In addition to battery labs in Warren, Mainz-Kastel and Shanghai, GM also has facilities dedicated to vehicle electrification in Honeoye Falls, N.Y., and the GM Technical Center’s Research Chemical Engineering facility.



Why do I feel that's peanut investment for the gallery?

Future battery investment by GM should be more in the order of $8+ billion.


Agree, Do we really need to wait for oil spikes or peak oil to get serious about advancing battery development and production? The current Li Ion batteries are just the beginning product of more advanced and less expensive devices to come. Let us get on with it and quit dinking around.

Chris Jensen

Seems to be going in the right direction at the moment.


Is this good news, or is it sad that the largest battery testing facility in North America is only 30,000 feet?


Why would they need more than 63,000 sq. ft ? ?

This is not a cutting edge battery R & D facility.

It is a testing lab to prevent the use of "bad" batteries in a new BEV .

Half of the current lab is for testing battery cells and modules. The rest is to evaluate completed battery packs.

The expansion will increase GM’s capability to work with third-party cell providers, including:

•Safety and Abuse Tolerance.
•Buildup and Teardown.
•Manufacturing Engineering.
•Charger Development and Integration.
•Thermal Development.
•Battery Storage.


GM has a great opportunity to use all Volt real-world data in real time to help understand the strengths and weaknesses in their battery design. It will be interesting to see if they take advantage of the capability of OnStar telematics and the additional capability the Volt will provide to test the configuration. I'm not quite sure why HarveyD is always so down on GM and Ford, they seem to be doing some very logical things lately.


There's a lot of reasons to hate GM but the Volt and new investment in battery tech aren't among them.



I've been down on the Big-3 units for the last 20+ years, i.e since my last (not so good) GM and Chrysler products in the 1970's and 1980's. My wife stopped buying Fords at about the same time.

I was tempted to buy a Ford Fusion Hybrid a few months ago but that would have added too much stress in the house. My wife is allergic since her last Montego.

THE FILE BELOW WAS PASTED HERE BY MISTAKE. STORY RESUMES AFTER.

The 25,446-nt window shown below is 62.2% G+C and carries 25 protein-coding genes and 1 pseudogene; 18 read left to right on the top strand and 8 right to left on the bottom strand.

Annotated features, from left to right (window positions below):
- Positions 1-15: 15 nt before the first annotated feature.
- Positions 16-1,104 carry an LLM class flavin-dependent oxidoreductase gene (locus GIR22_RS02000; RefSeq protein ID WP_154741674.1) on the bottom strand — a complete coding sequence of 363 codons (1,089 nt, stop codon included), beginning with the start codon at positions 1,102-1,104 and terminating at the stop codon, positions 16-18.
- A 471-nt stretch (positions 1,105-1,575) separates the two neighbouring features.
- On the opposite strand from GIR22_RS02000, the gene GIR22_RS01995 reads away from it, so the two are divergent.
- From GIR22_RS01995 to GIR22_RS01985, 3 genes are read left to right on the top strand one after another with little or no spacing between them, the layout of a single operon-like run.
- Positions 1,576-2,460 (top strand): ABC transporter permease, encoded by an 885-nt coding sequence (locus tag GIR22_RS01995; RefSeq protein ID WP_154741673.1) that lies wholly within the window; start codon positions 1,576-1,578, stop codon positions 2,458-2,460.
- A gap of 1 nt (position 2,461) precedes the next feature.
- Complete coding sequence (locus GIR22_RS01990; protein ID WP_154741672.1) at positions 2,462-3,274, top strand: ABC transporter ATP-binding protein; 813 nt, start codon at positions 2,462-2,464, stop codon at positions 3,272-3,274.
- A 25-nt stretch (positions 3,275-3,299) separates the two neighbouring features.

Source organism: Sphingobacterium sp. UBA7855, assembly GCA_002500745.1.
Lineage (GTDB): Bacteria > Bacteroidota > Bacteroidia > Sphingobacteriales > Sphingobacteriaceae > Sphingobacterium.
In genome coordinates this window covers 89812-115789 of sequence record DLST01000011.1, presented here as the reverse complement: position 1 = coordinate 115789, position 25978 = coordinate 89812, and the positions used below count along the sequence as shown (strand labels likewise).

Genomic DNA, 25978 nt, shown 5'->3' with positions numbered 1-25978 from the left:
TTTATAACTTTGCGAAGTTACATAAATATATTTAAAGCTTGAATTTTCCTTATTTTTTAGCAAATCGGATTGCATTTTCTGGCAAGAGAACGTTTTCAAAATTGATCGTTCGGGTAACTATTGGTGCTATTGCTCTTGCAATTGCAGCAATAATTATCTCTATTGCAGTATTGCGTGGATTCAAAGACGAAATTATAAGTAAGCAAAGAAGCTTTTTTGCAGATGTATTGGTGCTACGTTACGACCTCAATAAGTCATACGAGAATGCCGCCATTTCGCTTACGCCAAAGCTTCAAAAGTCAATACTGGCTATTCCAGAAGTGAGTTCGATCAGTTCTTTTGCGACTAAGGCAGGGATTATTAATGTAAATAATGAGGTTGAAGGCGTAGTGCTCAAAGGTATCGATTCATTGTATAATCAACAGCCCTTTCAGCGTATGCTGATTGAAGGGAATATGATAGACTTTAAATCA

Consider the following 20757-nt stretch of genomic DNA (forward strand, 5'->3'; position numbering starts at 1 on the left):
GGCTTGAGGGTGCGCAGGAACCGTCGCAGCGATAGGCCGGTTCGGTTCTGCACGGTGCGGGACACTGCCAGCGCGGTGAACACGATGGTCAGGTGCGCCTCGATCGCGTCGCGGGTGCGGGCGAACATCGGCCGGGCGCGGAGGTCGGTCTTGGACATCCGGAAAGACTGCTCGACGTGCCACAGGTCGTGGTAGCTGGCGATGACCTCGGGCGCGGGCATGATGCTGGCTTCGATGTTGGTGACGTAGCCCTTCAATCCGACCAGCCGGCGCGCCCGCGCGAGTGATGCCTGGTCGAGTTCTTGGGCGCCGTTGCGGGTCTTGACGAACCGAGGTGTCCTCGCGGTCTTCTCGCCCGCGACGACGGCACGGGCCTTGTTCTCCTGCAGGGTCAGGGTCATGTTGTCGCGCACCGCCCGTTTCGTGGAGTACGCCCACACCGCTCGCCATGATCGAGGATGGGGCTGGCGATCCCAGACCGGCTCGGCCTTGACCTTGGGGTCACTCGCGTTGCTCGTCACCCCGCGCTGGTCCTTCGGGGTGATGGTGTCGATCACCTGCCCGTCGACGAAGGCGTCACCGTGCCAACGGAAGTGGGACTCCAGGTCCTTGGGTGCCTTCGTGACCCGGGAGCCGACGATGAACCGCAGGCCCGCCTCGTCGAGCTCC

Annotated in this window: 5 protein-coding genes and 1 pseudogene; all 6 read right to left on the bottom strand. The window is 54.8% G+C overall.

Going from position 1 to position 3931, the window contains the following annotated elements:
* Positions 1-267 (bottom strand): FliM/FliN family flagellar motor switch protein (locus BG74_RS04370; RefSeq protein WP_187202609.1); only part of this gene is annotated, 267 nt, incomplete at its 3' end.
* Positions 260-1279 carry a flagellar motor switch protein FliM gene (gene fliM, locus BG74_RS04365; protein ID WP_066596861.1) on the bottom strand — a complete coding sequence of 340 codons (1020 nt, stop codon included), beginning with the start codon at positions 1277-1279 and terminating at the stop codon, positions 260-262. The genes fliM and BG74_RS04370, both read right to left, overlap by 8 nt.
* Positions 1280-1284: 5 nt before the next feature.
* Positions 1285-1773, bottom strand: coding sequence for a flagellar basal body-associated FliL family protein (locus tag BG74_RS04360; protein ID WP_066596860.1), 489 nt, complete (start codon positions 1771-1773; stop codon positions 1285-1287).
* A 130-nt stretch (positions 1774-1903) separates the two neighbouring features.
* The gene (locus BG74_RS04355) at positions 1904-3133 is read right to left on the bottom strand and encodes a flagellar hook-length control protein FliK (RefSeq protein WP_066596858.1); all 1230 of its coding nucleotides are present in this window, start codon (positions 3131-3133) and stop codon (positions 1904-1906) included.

Our old Toyotas will last another year or two without major problems. The 2012 Sonata Hybrid may be a strong contender together with the 2012 Prius or Camry Hybrid regardless of the current bad press.


Maybe it's time to adapt you and your wife's perception.


The telematics systems developed by GM (onstar) and Ford (based on Microsoft Auto) are years ahead of anything from Toyota or Honda.



I agree with you that GM & Ford are offering more gadgets to capture more customers. Will those gadgets increase the vehicle's overall reliability? Will their A/C work for 15 years without maintenance or continue to fail after 5 or 6 years. Our last Buick cost a small fortune to keep the A/C working (??) after 5 years. We never had an A/C failure on our Toyotas in the last 20 years. By the way, the latest Consumer Report says about the same thing for 2010 models. Please check their recommended list and you will find very few Big-3 units.

Verify your Comment

Previewing your Comment

This is only a preview. Your comment has not yet been posted.

Your comment could not be posted. Error type:
Your comment has been posted. Post another comment

The letters and numbers you entered did not match the image. Please try again.

As a final step before posting your comment, enter the letters and numbers you see in the image below. This prevents automated programs from posting comments.

Having trouble reading this image? View an alternate.


Post a comment

Your Information

(Name is required. Email address will not be displayed with the comment.)